Auditing Group Accounts in Examining life Insurance Company Financial Statements
by VICTOR F. MAINENTE Principal, New York Office
Presented before the Northeast Chapter of the Insurance Accounting and Statistical Association, Hartford—November 1964
In AUDITING the accounts of life insurance companies the principal objec-tive of the independent certified public accountant is to perform the work necessary for him to express an opinion on the financial statements as a whole. His approach usually is to examine the accounts arising from group operations as they relate to the financial statements rather than the accounts related to group operations as a unit; that is, he tests group premium income as a part of the examination of all types of premium income and tests group claims paid as part of the examination of all types of claims paid.
ESSENTIAL AUDITING PHASES—GENERAL
The essential phases of auditing, in their modern concept, applicable generally to most business organizations are four. Briefly, they are: (1) evaluation of internal control; (2) minimum auditing tests; (3) analytic review; and (4) additional auditing tests.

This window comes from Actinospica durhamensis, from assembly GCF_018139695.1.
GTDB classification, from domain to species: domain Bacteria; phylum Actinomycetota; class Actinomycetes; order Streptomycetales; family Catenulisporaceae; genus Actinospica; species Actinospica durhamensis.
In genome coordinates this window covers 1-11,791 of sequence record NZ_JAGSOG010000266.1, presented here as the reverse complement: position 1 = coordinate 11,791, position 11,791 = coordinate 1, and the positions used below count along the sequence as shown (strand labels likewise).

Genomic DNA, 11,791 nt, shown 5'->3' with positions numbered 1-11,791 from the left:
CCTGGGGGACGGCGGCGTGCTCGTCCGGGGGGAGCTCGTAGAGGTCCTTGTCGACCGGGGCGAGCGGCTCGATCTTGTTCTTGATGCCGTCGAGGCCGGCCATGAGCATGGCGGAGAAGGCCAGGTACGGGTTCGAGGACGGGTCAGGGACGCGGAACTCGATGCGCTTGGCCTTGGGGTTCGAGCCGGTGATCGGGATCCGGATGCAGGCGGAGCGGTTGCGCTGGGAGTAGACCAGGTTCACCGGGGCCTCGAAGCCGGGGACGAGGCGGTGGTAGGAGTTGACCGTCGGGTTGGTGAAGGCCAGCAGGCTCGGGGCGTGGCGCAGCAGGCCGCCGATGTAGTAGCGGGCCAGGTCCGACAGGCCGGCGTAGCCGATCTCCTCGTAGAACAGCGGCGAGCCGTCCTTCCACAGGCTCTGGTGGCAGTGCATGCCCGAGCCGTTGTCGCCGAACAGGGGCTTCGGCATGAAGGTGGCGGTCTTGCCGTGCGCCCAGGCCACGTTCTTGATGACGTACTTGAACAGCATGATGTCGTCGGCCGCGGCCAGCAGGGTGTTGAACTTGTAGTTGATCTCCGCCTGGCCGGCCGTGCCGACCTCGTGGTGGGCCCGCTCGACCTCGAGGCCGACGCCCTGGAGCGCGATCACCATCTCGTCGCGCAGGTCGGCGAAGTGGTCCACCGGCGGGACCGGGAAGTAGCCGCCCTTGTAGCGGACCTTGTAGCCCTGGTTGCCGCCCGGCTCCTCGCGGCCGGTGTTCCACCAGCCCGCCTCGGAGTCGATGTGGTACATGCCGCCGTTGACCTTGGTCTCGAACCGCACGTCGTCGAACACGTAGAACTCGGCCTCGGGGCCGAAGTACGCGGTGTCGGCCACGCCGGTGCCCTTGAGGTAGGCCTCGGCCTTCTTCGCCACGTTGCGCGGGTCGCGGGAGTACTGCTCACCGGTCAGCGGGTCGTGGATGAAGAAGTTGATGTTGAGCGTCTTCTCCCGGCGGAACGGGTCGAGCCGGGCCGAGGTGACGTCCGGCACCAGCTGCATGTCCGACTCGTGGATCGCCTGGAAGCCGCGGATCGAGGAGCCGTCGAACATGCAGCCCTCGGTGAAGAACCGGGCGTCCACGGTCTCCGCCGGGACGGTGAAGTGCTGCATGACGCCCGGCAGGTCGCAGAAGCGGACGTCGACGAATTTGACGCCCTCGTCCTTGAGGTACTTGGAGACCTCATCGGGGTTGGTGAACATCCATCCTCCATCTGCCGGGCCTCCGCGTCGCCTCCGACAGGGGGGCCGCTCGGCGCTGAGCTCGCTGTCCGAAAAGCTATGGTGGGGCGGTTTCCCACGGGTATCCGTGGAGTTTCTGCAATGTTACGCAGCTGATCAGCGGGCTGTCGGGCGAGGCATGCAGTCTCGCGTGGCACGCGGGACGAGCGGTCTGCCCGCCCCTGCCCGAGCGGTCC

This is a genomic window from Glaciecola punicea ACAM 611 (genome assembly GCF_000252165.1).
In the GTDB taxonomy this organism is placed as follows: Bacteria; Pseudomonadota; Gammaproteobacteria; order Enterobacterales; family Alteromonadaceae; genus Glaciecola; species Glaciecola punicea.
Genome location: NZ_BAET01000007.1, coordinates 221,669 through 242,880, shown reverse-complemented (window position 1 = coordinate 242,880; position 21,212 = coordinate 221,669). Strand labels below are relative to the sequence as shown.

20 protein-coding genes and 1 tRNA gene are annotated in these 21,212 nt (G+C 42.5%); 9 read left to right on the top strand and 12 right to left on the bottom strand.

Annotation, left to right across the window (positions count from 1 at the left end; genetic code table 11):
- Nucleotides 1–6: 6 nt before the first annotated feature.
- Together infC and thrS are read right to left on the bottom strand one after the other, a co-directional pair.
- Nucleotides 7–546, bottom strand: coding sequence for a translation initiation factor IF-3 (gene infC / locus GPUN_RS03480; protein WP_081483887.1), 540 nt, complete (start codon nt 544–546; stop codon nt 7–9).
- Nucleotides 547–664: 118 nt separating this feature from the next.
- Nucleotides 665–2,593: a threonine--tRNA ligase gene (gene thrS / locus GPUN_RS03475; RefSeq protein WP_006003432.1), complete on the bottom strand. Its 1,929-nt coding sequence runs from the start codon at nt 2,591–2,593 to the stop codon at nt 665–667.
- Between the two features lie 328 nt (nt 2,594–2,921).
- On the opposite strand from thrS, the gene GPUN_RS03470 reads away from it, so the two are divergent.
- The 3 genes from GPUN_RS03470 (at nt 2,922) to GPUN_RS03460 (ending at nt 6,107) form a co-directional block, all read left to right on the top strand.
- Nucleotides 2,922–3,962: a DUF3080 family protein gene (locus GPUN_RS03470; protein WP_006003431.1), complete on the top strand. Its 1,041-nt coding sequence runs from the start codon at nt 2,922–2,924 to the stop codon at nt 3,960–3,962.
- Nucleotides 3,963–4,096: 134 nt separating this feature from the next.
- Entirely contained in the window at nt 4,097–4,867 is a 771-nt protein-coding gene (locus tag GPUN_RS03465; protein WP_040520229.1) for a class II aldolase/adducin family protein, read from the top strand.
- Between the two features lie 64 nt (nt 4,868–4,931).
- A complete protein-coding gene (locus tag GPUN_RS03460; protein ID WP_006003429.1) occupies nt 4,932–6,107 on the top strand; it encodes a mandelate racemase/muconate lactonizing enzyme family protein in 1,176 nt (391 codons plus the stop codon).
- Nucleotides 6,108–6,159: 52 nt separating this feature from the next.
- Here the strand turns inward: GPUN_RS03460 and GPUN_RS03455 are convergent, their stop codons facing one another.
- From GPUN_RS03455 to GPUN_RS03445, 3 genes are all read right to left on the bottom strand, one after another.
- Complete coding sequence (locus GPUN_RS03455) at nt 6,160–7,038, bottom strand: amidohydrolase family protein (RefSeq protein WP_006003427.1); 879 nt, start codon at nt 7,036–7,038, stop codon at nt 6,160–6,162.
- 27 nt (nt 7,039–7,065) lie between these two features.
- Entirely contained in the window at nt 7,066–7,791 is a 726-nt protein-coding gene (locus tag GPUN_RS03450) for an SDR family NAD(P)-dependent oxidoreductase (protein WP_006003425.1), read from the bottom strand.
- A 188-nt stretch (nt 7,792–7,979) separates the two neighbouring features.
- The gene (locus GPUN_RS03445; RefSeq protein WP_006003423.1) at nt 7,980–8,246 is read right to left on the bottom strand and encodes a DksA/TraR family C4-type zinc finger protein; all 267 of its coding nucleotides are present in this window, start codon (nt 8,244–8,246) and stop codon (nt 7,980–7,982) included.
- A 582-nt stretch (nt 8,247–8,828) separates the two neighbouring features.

Evaluation of Internal Control
Internal control has been defined by the Committee on Auditing Procedure
of the American Institute of Certified Public Accountants as:
. . . the plan of organization and all of the coordinate methods and measures adopted within a business to safeguard its assets, check the accuracy and reliability of its accounting data, promote operational efficiency, and encourage adherence to prescribed managerial policies.
The basic concept of internal control appears to me to be the segregation
of duties and responsibilities so that the activities of one individual or unit serve to check on the activities of another individual or unit. In this way the likelihood of significant errors or irregularities is minimized, and the temptation that may be present if one individual is in complete charge of an entire transaction is removed.
The evaluation of internal control ordinarily comprises (1) the use of charts or the equivalent to show the flow of basic accounting transactions;
(2) the physical observation of organizational structure; (3) inquiry
of employees concerning their duties; (4) the identification of those